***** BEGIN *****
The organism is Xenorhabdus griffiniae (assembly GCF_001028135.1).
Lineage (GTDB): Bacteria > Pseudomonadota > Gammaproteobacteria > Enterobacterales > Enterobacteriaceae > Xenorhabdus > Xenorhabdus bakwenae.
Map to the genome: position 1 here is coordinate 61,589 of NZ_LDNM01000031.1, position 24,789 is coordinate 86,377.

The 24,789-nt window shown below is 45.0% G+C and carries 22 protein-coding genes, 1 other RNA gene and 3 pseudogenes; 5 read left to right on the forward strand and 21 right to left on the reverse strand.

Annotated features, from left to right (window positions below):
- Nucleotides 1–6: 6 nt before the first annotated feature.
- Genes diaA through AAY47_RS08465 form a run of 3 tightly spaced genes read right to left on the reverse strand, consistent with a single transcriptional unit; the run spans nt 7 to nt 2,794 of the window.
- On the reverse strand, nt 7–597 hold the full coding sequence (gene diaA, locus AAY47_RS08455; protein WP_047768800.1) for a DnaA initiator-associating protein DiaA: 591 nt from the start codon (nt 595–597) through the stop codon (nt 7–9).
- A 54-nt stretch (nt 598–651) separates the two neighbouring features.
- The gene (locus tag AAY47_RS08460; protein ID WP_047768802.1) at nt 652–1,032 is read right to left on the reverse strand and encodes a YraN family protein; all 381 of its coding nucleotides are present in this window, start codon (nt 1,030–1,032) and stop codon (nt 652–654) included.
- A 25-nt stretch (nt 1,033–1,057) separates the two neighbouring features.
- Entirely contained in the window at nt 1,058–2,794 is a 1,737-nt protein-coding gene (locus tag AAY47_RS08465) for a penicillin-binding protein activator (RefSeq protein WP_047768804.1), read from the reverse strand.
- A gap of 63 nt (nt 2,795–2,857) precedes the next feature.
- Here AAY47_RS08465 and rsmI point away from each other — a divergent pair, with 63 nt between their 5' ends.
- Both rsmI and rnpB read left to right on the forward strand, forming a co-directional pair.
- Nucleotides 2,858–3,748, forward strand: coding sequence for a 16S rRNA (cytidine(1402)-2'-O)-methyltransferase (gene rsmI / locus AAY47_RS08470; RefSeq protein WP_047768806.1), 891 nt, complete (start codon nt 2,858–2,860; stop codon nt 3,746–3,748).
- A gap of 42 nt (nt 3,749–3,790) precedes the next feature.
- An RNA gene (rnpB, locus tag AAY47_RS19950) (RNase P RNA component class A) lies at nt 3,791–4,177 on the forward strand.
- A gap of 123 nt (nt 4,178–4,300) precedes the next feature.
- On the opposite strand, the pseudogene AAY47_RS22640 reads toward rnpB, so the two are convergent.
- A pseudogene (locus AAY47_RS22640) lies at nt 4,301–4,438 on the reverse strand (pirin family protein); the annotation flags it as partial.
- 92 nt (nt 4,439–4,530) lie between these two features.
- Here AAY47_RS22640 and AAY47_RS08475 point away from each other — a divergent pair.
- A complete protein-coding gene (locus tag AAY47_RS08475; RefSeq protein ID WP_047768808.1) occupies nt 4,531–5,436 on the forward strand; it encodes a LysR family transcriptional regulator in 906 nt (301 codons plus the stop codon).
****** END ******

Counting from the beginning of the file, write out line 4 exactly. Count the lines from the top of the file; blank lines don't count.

The 24,789-nt window shown below is 45.0% G+C and carries 22 protein-coding genes, 1 other RNA gene and 3 pseudogenes; 5 read left to right on the forward strand and 21 right to left on the reverse strand.